How the Mayans Brought Sharks to the Jungle

December 10, 2016

The peoples of Classic Maya civilization were obsessed with sharks. Images of shark-like monsters appear in Maya cities throughout the regions known today as Mexico, Belize, and Guatemala—even deep in the continent’s interior, where people never saw the ocean. Now one archaeologist has suggested these mythic symbols may have been based on real experiences Mayans had with sharks, as well as a brisk trade in shark jaws and giant shark tooth fossils.

Shark teeth have been found in some of the earliest Maya sites in the interior, going back to 100 CE. Some are perforated, as if they were worn as jewelry. Others seem to have been attached to weapons or used in bloodletting rituals. Sea monsters with shark-like features appear on pottery and the walls of ceremonial buildings. An ancient Maya creation story features the Maize God defeating a shark in battle and sometimes being born from the creature’s toothy jaws.

The question is, how did sharks become such an important part of the culture in landlocked cities? Writing in the journal Antiquity, James Madison University anthropologist Sarah E. Newman explains that coastal Maya peoples probably hunted sharks. Because sharks sink when they die, their teeth sink with them—so shark teeth among the Maya almost certainly came from the spoils of the hunt. There are accounts from Europeans who witnessed sixteenth-century Maya in the Yucatán hunting sharks using remoras, or suckerfish, to snag the great fish from their canoes. Others used massive hooks baited with chunks of meat.

It’s likely that traders from coastal Maya cities journeyed to the interior with shark teeth and jaws, bringing stories of the fearsome animals along with them. That said, long distance travel would have been very uncommon among people of Classic Maya civilization. Shark teeth might have been passed from trader to trader on their way inland, rather than coming directly from a person who hunted them. For inland city residents, firsthand knowledge of sharks would have been rare. Perhaps that’s why they took on a special significance.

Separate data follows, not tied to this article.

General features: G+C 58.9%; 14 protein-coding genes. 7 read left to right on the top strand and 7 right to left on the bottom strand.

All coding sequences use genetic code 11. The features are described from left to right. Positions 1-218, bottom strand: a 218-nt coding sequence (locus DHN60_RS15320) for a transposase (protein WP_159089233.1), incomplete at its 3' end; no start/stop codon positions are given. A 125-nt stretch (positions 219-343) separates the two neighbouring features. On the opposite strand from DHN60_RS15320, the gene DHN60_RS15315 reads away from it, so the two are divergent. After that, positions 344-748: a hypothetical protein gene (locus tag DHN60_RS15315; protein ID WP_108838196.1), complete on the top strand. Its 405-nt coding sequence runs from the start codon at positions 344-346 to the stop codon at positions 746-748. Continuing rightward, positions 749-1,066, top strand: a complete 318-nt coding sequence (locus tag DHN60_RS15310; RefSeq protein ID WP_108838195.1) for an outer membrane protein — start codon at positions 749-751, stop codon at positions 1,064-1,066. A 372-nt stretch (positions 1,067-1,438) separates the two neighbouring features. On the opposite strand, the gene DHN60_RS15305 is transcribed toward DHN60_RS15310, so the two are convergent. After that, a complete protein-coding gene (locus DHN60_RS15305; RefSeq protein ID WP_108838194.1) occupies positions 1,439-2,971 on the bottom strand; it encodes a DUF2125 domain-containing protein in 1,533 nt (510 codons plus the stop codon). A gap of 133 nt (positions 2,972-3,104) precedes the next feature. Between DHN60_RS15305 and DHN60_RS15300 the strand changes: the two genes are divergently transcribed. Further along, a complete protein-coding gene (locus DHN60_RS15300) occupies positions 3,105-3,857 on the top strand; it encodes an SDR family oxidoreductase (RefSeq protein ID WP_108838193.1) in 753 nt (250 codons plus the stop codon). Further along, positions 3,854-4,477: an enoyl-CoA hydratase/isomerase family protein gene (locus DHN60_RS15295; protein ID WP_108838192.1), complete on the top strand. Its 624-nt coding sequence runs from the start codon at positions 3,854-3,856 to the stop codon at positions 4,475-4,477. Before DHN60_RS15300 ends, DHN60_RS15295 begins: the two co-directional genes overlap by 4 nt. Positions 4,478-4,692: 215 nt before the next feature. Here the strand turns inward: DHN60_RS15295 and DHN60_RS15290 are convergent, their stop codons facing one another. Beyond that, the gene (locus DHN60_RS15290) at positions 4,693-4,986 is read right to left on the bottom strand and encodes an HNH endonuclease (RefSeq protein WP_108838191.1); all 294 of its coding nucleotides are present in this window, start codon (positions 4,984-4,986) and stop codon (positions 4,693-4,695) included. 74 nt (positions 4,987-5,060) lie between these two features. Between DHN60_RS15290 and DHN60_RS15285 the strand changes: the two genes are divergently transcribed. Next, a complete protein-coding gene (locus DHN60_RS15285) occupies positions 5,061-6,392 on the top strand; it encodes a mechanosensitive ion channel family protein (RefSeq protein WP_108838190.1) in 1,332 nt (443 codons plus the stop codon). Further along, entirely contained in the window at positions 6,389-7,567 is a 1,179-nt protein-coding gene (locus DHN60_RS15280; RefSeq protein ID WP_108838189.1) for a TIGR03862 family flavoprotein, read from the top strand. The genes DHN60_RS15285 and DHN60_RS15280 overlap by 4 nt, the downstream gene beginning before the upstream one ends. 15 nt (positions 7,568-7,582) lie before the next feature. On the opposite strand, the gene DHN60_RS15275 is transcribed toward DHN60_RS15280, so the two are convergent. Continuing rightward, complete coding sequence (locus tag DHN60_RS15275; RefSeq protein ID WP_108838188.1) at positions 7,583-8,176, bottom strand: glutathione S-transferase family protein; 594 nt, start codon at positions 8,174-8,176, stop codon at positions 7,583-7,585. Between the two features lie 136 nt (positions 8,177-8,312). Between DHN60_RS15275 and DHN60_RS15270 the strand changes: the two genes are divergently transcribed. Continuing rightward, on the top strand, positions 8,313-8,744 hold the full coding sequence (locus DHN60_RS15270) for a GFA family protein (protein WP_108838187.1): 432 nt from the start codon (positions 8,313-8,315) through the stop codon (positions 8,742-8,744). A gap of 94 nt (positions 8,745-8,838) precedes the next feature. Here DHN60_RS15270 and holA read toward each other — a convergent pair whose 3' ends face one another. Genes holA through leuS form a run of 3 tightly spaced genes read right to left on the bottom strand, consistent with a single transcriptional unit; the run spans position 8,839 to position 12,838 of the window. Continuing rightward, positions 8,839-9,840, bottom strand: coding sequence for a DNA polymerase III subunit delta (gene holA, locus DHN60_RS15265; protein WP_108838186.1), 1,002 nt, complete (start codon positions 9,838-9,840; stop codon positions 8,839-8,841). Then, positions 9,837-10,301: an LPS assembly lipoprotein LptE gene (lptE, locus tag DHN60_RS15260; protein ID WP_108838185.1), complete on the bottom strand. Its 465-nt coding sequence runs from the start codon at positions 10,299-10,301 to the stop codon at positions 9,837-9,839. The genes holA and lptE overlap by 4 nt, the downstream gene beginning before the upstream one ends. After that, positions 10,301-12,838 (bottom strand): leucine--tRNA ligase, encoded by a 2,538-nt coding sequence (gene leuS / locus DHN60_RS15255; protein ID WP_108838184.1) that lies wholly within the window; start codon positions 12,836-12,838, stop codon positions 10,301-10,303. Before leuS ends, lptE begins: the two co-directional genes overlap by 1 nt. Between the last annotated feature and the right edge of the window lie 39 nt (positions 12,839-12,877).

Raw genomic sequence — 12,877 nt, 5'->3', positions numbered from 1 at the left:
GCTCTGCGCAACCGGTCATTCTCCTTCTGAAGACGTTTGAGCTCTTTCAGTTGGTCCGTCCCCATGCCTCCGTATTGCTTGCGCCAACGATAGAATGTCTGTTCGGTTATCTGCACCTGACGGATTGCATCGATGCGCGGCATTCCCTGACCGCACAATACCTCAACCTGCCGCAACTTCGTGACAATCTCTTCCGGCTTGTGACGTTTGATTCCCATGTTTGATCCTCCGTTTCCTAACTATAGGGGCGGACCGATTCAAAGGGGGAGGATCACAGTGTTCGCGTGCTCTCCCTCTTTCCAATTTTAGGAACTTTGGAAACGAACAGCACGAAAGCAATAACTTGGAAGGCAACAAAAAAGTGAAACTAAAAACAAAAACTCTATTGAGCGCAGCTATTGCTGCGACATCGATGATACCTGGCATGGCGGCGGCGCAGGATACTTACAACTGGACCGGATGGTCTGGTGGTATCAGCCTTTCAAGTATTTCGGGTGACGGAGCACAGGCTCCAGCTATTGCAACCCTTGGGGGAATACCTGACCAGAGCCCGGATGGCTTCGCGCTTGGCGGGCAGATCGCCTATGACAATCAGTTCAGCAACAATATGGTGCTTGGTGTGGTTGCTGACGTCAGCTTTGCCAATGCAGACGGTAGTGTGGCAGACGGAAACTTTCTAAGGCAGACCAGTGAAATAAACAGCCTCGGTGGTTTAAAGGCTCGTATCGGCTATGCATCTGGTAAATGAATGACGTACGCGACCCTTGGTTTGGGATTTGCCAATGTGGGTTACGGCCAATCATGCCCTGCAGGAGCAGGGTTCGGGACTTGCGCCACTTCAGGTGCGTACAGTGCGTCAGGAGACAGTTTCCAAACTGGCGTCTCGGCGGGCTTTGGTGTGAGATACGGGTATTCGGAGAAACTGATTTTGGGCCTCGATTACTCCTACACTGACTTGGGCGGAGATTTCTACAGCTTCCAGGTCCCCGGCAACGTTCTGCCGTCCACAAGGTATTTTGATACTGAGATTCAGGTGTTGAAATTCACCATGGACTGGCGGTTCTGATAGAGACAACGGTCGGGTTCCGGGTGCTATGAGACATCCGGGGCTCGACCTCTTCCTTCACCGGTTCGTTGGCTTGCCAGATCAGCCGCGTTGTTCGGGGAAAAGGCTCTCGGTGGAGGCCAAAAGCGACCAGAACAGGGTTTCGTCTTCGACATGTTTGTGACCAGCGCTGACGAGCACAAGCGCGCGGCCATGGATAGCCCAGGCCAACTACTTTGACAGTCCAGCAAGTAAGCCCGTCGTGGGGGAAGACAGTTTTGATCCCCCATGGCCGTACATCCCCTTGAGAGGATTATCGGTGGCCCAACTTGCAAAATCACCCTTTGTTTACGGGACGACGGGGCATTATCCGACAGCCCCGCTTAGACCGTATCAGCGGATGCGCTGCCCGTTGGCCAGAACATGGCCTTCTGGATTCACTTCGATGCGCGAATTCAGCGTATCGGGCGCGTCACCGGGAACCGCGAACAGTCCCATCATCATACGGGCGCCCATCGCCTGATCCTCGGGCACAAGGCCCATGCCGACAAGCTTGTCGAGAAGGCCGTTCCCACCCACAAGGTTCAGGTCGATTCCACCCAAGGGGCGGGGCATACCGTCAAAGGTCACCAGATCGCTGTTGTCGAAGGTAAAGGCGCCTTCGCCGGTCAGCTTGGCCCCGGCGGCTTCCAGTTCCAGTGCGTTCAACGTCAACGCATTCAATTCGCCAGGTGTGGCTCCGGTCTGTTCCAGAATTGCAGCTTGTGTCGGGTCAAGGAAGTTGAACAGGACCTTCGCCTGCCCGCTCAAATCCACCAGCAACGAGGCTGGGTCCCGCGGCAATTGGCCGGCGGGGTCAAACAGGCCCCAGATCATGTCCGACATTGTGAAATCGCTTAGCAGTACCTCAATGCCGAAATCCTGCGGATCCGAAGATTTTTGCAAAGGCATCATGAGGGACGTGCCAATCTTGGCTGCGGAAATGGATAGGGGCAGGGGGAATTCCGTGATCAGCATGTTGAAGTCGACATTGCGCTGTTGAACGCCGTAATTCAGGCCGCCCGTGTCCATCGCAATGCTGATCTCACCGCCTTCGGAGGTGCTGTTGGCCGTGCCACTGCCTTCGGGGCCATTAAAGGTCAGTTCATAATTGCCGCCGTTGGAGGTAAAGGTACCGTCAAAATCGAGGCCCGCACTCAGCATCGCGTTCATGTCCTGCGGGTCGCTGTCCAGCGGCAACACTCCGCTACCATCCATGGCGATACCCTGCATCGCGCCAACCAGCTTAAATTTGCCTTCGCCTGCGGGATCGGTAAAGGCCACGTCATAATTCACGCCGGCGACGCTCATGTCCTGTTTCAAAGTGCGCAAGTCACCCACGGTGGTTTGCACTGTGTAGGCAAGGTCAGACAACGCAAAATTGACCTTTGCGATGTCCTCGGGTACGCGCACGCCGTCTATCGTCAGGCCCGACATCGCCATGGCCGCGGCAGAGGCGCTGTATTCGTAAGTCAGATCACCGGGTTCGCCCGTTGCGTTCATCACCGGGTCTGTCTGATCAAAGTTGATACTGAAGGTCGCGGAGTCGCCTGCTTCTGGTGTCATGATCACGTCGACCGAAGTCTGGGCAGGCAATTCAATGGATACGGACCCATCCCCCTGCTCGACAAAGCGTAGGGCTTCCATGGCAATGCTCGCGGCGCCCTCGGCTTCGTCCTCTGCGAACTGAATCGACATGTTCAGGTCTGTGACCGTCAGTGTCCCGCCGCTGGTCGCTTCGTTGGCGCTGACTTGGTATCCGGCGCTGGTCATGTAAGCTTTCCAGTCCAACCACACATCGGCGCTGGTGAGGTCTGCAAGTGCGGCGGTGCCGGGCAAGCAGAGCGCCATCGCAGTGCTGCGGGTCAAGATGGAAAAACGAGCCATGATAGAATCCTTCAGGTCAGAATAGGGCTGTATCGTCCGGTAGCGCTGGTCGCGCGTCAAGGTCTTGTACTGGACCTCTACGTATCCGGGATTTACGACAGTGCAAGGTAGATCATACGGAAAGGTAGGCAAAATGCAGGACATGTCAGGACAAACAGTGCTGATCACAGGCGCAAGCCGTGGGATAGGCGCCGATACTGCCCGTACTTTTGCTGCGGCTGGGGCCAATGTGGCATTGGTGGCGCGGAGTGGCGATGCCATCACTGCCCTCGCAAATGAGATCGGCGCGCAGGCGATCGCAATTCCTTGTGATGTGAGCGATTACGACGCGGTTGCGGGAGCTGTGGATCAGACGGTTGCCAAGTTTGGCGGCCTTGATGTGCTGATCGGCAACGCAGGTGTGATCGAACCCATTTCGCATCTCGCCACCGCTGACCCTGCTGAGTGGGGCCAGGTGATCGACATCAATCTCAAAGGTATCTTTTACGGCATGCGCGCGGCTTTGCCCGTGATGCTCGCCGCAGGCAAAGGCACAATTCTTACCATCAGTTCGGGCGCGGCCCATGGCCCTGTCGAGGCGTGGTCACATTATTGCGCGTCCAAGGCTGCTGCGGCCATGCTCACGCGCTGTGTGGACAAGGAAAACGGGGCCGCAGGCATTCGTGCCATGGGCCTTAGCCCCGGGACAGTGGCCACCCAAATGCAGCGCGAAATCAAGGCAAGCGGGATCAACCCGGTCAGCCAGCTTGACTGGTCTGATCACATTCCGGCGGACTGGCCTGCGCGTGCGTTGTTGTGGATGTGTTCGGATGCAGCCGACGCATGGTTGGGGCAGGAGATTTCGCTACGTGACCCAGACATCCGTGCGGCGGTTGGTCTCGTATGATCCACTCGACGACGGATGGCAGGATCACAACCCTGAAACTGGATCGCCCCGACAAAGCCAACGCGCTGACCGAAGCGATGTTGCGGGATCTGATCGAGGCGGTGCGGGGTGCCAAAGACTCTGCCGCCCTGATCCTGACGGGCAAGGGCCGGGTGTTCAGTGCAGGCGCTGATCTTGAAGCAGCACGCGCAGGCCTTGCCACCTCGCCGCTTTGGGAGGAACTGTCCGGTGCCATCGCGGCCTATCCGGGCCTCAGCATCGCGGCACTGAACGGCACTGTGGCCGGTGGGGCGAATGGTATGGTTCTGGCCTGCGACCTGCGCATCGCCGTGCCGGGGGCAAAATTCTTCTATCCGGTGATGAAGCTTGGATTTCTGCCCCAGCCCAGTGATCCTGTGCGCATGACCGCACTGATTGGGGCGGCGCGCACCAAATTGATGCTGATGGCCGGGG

Odd symbolism explained

In Classic Mayan writing, the logograph for shark is “xook” or “xoc,” pronounced “shok” (rhymes with “woke”). Though some linguists have suggested that the English word for shark is borrowed from Mayan languages, there is at least one example of English speakers using the word “shark” to describe these fierce fish before making contact with the Maya.

There were a number of symbolic conventions among the Maya when it came to representing the xook. Often it was portrayed as having a single, large tooth, emblazoned with icons meant to convey shiny hardness. Sometimes the xook had razor-sharp teeth lining its upper jaw and practically no lower jaw at all. These creatures, explains Newman, were viewed as deities.

“Classic Maya rulers associated themselves with the powerful, semi-divinity of sharks by incorporating the creatures into their names, such as Tikal’s dynastic founder, Yax Ehb Xook (“First Step Shark”) and Ix K’abal Xook (“Lady Shark Fin”), an eighth-century queen of Yaxchilan,” she writes.

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